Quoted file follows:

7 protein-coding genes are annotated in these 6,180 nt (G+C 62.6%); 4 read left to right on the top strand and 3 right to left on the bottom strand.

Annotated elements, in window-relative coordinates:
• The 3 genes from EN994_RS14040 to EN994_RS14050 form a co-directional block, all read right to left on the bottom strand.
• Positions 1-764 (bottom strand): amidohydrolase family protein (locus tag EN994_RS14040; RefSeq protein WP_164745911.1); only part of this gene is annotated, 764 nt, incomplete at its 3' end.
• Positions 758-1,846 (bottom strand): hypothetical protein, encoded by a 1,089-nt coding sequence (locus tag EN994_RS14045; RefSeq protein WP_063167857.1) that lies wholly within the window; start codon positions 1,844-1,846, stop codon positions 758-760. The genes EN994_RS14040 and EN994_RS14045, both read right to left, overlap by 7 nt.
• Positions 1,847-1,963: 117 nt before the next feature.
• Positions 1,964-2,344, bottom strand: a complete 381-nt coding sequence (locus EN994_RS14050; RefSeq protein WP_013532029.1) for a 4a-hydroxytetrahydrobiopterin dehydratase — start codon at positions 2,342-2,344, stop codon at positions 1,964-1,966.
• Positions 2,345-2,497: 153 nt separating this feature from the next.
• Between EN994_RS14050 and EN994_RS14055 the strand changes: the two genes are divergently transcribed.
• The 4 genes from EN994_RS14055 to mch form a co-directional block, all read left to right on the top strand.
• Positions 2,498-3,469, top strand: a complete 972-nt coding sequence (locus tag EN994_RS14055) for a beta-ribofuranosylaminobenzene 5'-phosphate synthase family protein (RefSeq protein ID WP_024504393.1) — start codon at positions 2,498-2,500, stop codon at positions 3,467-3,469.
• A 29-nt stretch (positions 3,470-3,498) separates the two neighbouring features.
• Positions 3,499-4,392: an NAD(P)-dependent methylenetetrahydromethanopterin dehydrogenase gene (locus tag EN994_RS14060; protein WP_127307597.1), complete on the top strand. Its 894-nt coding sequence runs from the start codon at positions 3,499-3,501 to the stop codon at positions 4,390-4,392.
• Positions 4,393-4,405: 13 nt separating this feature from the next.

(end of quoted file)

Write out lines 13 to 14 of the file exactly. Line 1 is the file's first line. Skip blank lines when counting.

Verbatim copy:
• Positions 3,499-4,392: an NAD(P)-dependent methylenetetrahydromethanopterin dehydrogenase gene (locus tag EN994_RS14060; protein WP_127307597.1), complete on the top strand. Its 894-nt coding sequence runs from the start codon at positions 3,499-3,501 to the stop codon at positions 4,390-4,392.
• Positions 4,393-4,405: 13 nt separating this feature from the next.